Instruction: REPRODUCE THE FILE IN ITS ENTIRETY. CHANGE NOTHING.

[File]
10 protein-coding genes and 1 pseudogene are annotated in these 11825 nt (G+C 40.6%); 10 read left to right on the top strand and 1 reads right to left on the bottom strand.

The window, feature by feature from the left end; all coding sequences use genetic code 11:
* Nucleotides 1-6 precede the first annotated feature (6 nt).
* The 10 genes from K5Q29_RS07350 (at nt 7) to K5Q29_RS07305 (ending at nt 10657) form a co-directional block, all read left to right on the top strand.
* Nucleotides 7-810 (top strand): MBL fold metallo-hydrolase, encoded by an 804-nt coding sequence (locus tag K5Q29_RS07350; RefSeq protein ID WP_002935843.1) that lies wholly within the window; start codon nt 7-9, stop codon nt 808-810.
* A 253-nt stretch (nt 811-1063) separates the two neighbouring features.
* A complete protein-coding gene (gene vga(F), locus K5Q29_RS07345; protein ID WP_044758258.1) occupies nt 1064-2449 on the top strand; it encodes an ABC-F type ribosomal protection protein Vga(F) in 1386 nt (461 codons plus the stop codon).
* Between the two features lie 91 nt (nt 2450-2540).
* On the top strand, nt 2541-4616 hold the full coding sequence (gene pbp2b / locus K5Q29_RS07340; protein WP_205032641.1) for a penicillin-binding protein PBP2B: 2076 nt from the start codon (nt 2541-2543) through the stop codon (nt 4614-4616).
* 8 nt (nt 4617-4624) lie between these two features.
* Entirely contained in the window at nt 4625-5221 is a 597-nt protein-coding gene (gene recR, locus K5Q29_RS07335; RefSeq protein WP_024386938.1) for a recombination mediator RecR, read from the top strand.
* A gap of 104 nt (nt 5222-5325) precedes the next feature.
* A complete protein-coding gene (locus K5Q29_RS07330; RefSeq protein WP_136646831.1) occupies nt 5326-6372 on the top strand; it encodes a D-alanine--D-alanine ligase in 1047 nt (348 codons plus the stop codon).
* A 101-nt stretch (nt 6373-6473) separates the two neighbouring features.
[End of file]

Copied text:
10 protein-coding genes and 1 pseudogene are annotated in these 11825 nt (G+C 40.6%); 10 read left to right on the top strand and 1 reads right to left on the bottom strand.

The window, feature by feature from the left end; all coding sequences use genetic code 11:
* Nucleotides 1-6 precede the first annotated feature (6 nt).
* The 10 genes from K5Q29_RS07350 (at nt 7) to K5Q29_RS07305 (ending at nt 10657) form a co-directional block, all read left to right on the top strand.
* Nucleotides 7-810 (top strand): MBL fold metallo-hydrolase, encoded by an 804-nt coding sequence (locus tag K5Q29_RS07350; RefSeq protein ID WP_002935843.1) that lies wholly within the window; start codon nt 7-9, stop codon nt 808-810.
* A 253-nt stretch (nt 811-1063) separates the two neighbouring features.
* A complete protein-coding gene (gene vga(F), locus K5Q29_RS07345; protein ID WP_044758258.1) occupies nt 1064-2449 on the top strand; it encodes an ABC-F type ribosomal protection protein Vga(F) in 1386 nt (461 codons plus the stop codon).
* Between the two features lie 91 nt (nt 2450-2540).
* On the top strand, nt 2541-4616 hold the full coding sequence (gene pbp2b / locus K5Q29_RS07340; protein WP_205032641.1) for a penicillin-binding protein PBP2B: 2076 nt from the start codon (nt 2541-2543) through the stop codon (nt 4614-4616).
* 8 nt (nt 4617-4624) lie between these two features.
* Entirely contained in the window at nt 4625-5221 is a 597-nt protein-coding gene (gene recR, locus K5Q29_RS07335; RefSeq protein WP_024386938.1) for a recombination mediator RecR, read from the top strand.
* A gap of 104 nt (nt 5222-5325) precedes the next feature.
* A complete protein-coding gene (locus K5Q29_RS07330; RefSeq protein WP_136646831.1) occupies nt 5326-6372 on the top strand; it encodes a D-alanine--D-alanine ligase in 1047 nt (348 codons plus the stop codon).
* A 101-nt stretch (nt 6373-6473) separates the two neighbouring features.